MideastWeb Middle East Web Log
What makes Israeli-Palestinian peace initiatives fail?
"The current impasse in the Israeli-Arab conflict" is an almost ideal all-purpose title for an analysis essay, as it could have been used almost any month in the last 62 years.
The prospect of peace between Israelis and Palestinians is so attractive to most people, the need seems so urgent and solutions seem so obvious, at least to outsiders. Why then, have repeated attempts at resolution failed so miserably? (for example, see The Peace Process is dead, long live the peace process).
The gallant and well meaning quest for peace in the Middle East of the Obama administration, and previous American administrations, variously known as the Oslo process, the "peace process," the Clinton initiative, the Bush road map and the Obama initiative, has foundered once again. It has allowed itself most recently, as usual, to be ensnared in demands that are impossible to meet and issues that are designed to be incapable of resolution. Instead of focusing on core problems, the "peace process" has once more been diverted to a sterile and hopeless debate about an issue that is a symptom, not a cause. This essay explores the background of the problem.
Since November 29, 1947, there has only been a single real issue in the Arab Israeli conflict: The willingness to implement, in principle, UN General Assembly Resolution 181, which partitioned the land into a Jewish state and an Arab state. This issue breaks itself down into two components:
1. The willingness of Palestinians and Arab states to recognize the right of the Jewish people to self determination and to live in peace with a Jewish state.
2. The willingness of Israelis to recognize the right of the Palestinian Arab people to self-determination, and live in peace with a Palestinian Arab state to be created in those territories. After the Six Day War, the issue of withdrawal from the conquered West Bank was added, but the principle is the same.
The Arabs of Palestine have always refused to comply, or expressed willingness to comply that was really a refusal. They have steadfastly refused to recognize the right of the Jewish people to self-determination, refused to recognize any Jewish rights in "Arab" East Jerusalem, and refused to give up the "right" of "return" for descendants of Arab Palestinian refugees. Most recently they made a point of turning down a quiet U.S. request to give up right of return, publicly and quite bluntly.
The Israelis expressed their willingness to comply in principle. However as the years wore on, policies wavered. After the end of the Israel War of Independence, it became less certain that Israel would accept an Arab Palestinian state in practice, but there was no problem as long as it was certain that they would not have to do so. In the 1980s, it was the declared policy of the Israeli government that there must not be a second state between the river and the sea. This changed following the Oslo accords, but Benjamin Netanyahu continued, until recently, to formally reject the principle of a Palestinian Arab state.
In the abstract, both the principal parties declare repeatedly that they want peace. As the "danger" of a peaceful resolution becomes more "threatening," both sides load their abstract declarations with conditions and complications that make peace impossible.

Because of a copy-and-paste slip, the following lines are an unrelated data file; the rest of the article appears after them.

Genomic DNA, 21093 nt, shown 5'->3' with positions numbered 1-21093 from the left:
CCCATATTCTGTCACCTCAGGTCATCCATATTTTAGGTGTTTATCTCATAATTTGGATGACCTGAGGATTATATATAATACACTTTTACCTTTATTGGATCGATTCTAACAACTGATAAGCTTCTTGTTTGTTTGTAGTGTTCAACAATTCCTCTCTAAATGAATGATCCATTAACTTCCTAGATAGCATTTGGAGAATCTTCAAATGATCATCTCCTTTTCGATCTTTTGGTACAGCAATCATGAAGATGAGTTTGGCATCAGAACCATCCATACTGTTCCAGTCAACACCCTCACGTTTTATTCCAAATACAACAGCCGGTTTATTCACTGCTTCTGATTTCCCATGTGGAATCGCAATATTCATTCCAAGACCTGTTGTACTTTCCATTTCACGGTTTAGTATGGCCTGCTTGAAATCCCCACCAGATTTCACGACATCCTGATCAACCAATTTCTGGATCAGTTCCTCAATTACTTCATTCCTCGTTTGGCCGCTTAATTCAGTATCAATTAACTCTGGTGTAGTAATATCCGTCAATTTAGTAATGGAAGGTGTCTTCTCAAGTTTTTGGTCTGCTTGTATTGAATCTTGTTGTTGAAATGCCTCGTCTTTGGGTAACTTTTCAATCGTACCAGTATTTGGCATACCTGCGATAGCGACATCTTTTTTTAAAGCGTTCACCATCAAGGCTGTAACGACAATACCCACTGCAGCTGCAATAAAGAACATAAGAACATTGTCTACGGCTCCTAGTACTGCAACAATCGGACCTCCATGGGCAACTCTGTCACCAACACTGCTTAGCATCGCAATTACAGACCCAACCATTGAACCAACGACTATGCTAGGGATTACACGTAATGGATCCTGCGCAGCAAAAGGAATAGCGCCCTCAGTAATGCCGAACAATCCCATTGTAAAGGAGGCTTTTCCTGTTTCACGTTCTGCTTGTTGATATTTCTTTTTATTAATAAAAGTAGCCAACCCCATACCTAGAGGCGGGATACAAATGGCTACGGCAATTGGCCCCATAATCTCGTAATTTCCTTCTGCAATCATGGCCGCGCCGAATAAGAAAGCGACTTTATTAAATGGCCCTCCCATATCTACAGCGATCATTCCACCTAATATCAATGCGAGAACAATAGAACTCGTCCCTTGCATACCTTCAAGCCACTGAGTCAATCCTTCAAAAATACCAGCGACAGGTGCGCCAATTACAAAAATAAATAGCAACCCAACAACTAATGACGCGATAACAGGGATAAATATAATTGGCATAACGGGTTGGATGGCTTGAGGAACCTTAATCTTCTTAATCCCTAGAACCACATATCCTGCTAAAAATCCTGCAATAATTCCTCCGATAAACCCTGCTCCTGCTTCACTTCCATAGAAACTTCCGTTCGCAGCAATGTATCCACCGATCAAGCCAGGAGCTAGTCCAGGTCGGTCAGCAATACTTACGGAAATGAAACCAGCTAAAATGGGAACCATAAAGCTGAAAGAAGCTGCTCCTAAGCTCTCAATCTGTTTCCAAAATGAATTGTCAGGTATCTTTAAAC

All sides have managed to completely obscure the issues, so it is not surprising that at every turn attempts to bring peace founder on this or that red herring that is raised by one or the other sides. The Arabs and the Jews, the UN and the United States, as well as some other parties, have each introduced totally extraneous demands, "rights" and requirements into their considerations that complicate the issues and either put the negotiations off track or mire them in irrelevancies and in attempted solution of issues that were deliberately designed to be impossible of solution.
The Americans, since the 1975 manifesto of Harold Saunders, declared that "...the Palestinian dimension of the Arab-Israeli conflict is the heart of that conflict," have had a messianic view of the solution to the Israeli-Palestinian conflict. The solution of the conflict, in that theology, is the holy grail. It is key to solving all problems in the Middle East, and not just the Arab-Israeli conflict. After it is solved, there will be no more disputes or problems of oil supplies, legacies of colonialism, abridgment of human rights in countries such as Saudi Arabia and Iran, or pressing problems of human rights and development in Middle Eastern countries. There will be no more water shortages, and the climate of the Middle East will become like that of the San Francisco Bay area. Perhaps the oceans will turn into pink lemonade and a non-denominational Prince of Peace will descend from the heavens to rule over a Middle East where people have the benefit of eternal life and unlimited wealth. This view is often found in Arab world analyses as well.
Perhaps it is the attraction of this eschatological vision that drives the United States government to don its shining armor and stage its gallant but risky and ill advised forays into the battle for Middle East peace, with much more determination and valor than wisdom or discretion. Perhaps also, the understanding of the sides that the Americans are so interested in peace creates a sellers' market, and forces up the price demanded for that peace. The Americans want peace in the worst way, and they are going about it in the worst way possible.
To satisfy obscure and unacceptable religious considerations, the UN created the unworkable issue of internationalization of Jerusalem, which it never seriously tried to implement. Neither party to the conflict wants such a solution, there is no way to enforce it, and no reason for it. That did not prevent the UN from passing numerous resolutions condemning Israel for violating the fictitious internationalization decrees, though no such resolution was ever passed condemning Jordan for equal violations in the period prior to 1967, when they occupied East Jerusalem and other areas that were to have been part of the international "Corpus Separatum." The United States, along with other countries, have exacerbated the internationalization aberration, to the absurd point where the United States will not register an American child born in Jerusalem - any part of it - as having been born in "Israel." This is supposed to lend legitimacy to the extinct internationalization proviso, but in fact it lends legitimacy to Arab claims on Jerusalem.